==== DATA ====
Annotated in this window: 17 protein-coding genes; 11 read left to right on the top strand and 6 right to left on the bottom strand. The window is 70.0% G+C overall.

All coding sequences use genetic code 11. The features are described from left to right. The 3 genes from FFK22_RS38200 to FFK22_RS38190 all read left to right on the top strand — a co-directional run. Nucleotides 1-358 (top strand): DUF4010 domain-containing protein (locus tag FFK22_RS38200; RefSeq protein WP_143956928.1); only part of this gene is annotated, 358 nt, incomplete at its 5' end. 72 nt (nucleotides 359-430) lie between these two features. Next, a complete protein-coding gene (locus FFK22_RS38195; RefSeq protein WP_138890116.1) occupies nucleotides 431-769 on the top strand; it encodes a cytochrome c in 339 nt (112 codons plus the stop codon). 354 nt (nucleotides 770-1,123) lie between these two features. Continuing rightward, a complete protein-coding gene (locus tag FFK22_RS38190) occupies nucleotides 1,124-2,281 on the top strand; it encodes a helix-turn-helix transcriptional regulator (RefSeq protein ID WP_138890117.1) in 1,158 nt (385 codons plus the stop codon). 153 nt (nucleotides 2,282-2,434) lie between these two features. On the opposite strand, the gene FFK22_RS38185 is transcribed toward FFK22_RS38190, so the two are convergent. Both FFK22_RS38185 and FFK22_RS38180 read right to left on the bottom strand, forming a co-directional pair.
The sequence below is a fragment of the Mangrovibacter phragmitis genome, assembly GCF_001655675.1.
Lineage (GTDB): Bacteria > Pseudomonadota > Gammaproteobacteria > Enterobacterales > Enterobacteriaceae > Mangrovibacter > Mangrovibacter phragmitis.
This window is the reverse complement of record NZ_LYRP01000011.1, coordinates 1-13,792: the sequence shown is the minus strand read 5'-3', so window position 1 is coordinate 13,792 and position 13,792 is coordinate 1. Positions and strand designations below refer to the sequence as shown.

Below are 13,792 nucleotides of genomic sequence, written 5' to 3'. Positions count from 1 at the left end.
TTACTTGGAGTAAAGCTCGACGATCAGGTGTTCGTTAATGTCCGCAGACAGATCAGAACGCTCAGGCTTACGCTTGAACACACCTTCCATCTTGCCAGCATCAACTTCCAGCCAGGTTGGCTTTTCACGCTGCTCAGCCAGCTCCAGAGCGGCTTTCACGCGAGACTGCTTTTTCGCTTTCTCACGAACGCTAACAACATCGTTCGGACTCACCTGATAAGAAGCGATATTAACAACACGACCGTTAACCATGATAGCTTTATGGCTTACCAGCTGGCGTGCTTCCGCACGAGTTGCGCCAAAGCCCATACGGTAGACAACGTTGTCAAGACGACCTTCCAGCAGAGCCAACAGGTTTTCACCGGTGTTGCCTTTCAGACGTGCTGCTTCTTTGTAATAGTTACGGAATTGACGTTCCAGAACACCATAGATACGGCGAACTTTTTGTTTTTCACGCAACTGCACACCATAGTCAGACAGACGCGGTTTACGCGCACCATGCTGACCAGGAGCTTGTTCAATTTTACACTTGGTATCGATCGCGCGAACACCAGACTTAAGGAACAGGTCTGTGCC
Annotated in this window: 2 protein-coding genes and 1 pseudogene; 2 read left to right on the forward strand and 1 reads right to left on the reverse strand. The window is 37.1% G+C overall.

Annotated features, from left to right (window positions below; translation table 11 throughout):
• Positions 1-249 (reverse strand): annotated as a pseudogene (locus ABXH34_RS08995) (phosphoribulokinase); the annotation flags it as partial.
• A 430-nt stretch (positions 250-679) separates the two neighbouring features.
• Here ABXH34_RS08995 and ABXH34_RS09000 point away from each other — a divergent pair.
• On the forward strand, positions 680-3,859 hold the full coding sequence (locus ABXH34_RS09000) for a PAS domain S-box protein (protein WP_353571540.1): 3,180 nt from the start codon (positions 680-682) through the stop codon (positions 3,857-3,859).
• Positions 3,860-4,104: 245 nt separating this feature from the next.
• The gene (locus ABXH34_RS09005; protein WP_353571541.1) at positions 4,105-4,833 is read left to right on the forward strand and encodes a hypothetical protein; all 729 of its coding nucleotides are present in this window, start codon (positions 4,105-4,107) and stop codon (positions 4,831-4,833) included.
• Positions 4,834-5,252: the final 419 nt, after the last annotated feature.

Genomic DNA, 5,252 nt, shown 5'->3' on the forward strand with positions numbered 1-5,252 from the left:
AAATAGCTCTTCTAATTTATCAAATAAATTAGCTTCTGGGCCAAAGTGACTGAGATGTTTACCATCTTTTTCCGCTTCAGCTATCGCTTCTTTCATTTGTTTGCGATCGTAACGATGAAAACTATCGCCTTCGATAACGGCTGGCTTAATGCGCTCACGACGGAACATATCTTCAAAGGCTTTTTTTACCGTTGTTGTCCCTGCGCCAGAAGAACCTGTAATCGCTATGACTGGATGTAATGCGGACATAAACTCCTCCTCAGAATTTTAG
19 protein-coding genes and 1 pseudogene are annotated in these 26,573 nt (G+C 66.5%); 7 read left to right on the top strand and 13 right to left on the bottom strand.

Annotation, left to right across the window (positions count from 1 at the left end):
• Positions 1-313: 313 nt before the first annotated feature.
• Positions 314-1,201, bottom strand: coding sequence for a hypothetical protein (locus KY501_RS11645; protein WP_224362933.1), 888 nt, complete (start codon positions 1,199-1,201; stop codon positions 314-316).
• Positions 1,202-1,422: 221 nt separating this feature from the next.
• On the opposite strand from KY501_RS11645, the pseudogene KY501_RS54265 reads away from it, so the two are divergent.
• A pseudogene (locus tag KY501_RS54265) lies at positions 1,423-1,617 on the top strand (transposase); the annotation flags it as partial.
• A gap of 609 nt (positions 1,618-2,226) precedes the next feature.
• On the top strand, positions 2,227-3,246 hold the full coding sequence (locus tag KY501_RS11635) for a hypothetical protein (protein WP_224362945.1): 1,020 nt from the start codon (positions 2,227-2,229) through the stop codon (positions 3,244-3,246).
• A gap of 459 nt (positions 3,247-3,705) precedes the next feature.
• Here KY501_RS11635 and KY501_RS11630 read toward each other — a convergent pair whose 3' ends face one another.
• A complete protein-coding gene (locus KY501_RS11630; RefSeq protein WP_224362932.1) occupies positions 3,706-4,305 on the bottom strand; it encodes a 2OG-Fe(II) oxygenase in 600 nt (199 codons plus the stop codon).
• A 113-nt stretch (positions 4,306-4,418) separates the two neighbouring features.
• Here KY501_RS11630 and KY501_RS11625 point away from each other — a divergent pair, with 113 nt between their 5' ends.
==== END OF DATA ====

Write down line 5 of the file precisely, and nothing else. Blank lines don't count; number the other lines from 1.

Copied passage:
This window is the reverse complement of record NZ_LYRP01000011.1, coordinates 1-13,792: the sequence shown is the minus strand read 5'-3', so window position 1 is coordinate 13,792 and position 13,792 is coordinate 1. Positions and strand designations below refer to the sequence as shown.